We Can Be Saints

Author: Pope Francis

We Can Be Saints

Pope Francis

At the General Audience the Pope speaks of the importance of mystics in history

We must not believe that sainthood is too difficult an aim. Indeed, Pope Francis assured the faithful that "we can be saints because the Lord helps us”. In his reflection at the General Audience on Wednesday, 21 June [2017], the Pontiff recalled that “our history needs "'mystics’: people who reject all dominion, who aspire to charity and fraternity”. The following is a translation of the Holy Father’s catechesis, which he gave in Italian.

Dear Brothers and Sisters,

On the day of Baptism the invocation of the saints echoed around us. Many of us were infants in that moment, carried in the arms of our parents. Shortly before the anointing with the Oil of Catechumens, the symbol of God’s strength in the fight against evil, the priest invited the entire assembly to pray for those who were about to receive Baptism, invoking the intercession of the saints. That was the first time in which, in the course of our lives, we were given this gift of the companionship of “big” brothers and sisters — the saints — who had taken this same path before us, who knew the same struggles and who live forever in God’s embrace. The Letter to the Hebrews defines this company which surrounds us with the expression: “a great cloud of witnesses” (Heb 12:1). So are the saints: a great cloud of witnesses.

Christians do not despair in the fight against evil. Christianity cultivates an incurable trust: it does not believe that negative and disintegrating forces can prevail. The last word on the history of mankind is not hatred; it is not death; it is not war. In each of life’s moments, the hand of God assists us, as well as the discrete presence of all the believers who “have gone before us marked with the sign of faith” (Roman Canon). Their existence tells us, above all, that Christian life is not an unattainable ideal. And at the same time, it comforts us: we are not alone. The Church is made up of innumerable, often anonymous, brothers and sisters who preceded us and who, through the action of the Holy Spirit, are involved in the affairs of those who still live here on earth.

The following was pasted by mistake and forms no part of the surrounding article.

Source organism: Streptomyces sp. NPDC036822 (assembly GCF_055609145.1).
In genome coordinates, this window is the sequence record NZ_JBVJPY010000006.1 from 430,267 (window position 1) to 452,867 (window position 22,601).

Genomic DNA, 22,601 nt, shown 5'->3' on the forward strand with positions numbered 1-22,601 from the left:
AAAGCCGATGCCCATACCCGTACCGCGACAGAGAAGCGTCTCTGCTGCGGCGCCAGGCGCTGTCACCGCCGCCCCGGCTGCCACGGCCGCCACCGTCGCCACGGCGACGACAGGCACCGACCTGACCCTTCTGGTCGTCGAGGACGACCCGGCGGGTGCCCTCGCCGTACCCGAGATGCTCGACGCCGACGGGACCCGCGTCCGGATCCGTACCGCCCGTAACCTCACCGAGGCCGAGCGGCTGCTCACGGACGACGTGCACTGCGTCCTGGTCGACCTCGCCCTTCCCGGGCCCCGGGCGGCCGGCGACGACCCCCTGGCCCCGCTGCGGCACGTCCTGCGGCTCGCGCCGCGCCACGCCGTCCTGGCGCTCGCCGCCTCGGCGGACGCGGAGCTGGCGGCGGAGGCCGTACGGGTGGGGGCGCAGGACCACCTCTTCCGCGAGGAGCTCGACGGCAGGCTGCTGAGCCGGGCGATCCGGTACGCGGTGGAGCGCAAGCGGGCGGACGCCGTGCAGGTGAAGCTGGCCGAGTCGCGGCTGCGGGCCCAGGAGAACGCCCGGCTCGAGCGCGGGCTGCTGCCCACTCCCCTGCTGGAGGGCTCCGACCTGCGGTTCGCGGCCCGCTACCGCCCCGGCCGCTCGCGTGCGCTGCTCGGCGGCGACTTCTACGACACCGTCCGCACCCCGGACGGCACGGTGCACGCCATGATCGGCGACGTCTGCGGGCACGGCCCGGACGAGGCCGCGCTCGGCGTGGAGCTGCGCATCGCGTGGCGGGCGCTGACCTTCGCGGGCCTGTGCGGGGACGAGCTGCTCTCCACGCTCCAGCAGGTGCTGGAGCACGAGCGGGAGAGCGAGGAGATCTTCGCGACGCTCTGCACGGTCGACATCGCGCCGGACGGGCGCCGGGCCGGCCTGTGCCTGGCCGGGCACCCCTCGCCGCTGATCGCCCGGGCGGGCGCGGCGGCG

That of Baptism is not the only invocation of the saints that marks the journey of Christian life. When an engaged couple consecrate their love in the Sacrament of Matrimony, the intercession of saints is once again invoked for them — this time as a couple. And this invocation is a source of trust for the two young people who embark on the “journey” of married life. Those who love truly have the desire and the courage to say “for ever” — “for ever” — but they know they will need the grace of Christ and the help of saints to be able to live their married life forever. Not as some say: “as long as love lasts”. No: for ever! Otherwise, it is better that you not marry. Either for ever or not at all. For this reason, in the wedding liturgy, we invoke the presence of the saints. And in difficult times, courage is needed to raise one’s eyes to heaven, thinking of the many Christians who have undergone tribulation and have kept their baptismal garments white, bathing them in the blood of the lamb (cf. Rev 7:14): so says the Book of Revelation. God never abandons us. Each time we need it, one of his angels will come to lift us up again and give us comfort; “angels”, at times with a human face and heart because God’s saints are always here, hidden in our midst. This is difficult to understand and also to imagine, but saints are present in our lives. And when someone invokes a saint, it is precisely because they are near us.